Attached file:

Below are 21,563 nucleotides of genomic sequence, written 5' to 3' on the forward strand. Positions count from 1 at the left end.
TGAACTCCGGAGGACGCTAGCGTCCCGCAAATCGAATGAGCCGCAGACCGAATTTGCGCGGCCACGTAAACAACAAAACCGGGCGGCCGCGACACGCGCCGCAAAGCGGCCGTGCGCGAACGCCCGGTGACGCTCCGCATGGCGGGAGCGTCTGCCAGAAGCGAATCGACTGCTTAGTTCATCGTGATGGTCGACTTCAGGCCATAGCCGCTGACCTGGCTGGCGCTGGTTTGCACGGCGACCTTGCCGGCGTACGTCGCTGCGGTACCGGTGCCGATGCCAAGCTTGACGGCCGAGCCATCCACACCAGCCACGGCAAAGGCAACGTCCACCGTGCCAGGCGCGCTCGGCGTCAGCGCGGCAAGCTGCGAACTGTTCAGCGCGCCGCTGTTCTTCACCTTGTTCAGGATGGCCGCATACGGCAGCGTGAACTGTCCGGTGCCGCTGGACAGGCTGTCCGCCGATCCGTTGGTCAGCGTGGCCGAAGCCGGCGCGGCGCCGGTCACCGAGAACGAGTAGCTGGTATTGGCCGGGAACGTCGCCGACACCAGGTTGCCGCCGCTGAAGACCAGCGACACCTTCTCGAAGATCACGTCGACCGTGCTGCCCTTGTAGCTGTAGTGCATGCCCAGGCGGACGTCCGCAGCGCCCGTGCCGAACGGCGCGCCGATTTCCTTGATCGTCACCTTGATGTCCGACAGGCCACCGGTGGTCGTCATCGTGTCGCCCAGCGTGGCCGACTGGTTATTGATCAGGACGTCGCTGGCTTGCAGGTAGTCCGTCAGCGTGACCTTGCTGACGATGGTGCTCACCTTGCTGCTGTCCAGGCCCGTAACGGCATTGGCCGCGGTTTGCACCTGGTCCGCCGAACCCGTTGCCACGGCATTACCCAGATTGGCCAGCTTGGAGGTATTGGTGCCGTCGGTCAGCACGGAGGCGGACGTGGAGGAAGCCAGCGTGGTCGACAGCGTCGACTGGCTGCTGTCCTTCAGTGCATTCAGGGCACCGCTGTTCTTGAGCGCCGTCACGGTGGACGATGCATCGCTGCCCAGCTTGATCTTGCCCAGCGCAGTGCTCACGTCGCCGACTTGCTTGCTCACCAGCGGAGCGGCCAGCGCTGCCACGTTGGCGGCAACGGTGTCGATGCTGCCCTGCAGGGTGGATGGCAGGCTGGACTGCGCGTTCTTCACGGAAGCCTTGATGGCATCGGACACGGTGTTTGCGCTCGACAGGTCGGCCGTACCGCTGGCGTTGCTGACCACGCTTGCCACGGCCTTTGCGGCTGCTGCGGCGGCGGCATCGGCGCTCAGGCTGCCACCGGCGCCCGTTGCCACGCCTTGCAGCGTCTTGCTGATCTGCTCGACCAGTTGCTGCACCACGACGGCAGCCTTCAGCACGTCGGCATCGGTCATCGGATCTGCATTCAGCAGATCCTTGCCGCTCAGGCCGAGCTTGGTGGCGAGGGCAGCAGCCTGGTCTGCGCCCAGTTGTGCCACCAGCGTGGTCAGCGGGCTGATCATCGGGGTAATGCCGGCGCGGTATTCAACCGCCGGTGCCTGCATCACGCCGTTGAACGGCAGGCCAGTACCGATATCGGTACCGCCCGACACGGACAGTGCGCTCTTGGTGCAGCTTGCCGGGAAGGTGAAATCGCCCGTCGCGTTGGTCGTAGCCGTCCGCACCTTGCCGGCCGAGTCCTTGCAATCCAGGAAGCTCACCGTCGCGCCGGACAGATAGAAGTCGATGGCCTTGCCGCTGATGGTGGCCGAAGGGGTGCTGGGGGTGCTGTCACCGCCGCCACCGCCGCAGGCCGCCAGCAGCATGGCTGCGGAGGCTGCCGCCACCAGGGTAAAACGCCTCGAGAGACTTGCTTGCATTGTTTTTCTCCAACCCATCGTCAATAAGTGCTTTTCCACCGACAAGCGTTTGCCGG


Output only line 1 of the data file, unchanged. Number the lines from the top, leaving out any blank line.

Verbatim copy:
Below are 21,563 nucleotides of genomic sequence, written 5' to 3' on the forward strand. Positions count from 1 at the left end.